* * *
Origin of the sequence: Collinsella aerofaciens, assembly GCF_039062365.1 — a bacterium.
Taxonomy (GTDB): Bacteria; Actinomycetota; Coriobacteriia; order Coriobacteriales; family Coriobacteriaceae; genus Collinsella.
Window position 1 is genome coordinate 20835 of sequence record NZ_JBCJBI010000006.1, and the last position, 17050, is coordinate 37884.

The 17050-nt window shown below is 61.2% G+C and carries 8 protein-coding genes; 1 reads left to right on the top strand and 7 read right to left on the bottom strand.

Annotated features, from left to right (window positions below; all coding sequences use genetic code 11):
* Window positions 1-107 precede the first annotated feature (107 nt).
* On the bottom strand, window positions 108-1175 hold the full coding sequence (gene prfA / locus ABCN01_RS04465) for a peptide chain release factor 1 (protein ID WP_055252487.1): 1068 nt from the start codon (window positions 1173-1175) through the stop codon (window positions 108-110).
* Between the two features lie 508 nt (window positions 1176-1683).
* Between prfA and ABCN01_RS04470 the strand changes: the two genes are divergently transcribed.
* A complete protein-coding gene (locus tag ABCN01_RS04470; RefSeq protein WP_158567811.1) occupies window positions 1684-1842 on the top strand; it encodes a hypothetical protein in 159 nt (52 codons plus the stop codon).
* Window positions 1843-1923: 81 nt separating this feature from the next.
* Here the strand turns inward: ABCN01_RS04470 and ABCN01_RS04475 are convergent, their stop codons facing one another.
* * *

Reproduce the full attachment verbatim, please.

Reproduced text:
Origin of the sequence: Collinsella aerofaciens, assembly GCF_039062365.1 — a bacterium.
Taxonomy (GTDB): Bacteria; Actinomycetota; Coriobacteriia; order Coriobacteriales; family Coriobacteriaceae; genus Collinsella.
Window position 1 is genome coordinate 20835 of sequence record NZ_JBCJBI010000006.1, and the last position, 17050, is coordinate 37884.

The 17050-nt window shown below is 61.2% G+C and carries 8 protein-coding genes; 1 reads left to right on the top strand and 7 read right to left on the bottom strand.

Annotated features, from left to right (window positions below; all coding sequences use genetic code 11):
* Window positions 1-107 precede the first annotated feature (107 nt).
* On the bottom strand, window positions 108-1175 hold the full coding sequence (gene prfA / locus ABCN01_RS04465) for a peptide chain release factor 1 (protein ID WP_055252487.1): 1068 nt from the start codon (window positions 1173-1175) through the stop codon (window positions 108-110).
* Between the two features lie 508 nt (window positions 1176-1683).
* Between prfA and ABCN01_RS04470 the strand changes: the two genes are divergently transcribed.
* A complete protein-coding gene (locus tag ABCN01_RS04470; RefSeq protein WP_158567811.1) occupies window positions 1684-1842 on the top strand; it encodes a hypothetical protein in 159 nt (52 codons plus the stop codon).
* Window positions 1843-1923: 81 nt separating this feature from the next.
* Here the strand turns inward: ABCN01_RS04470 and ABCN01_RS04475 are convergent, their stop codons facing one another.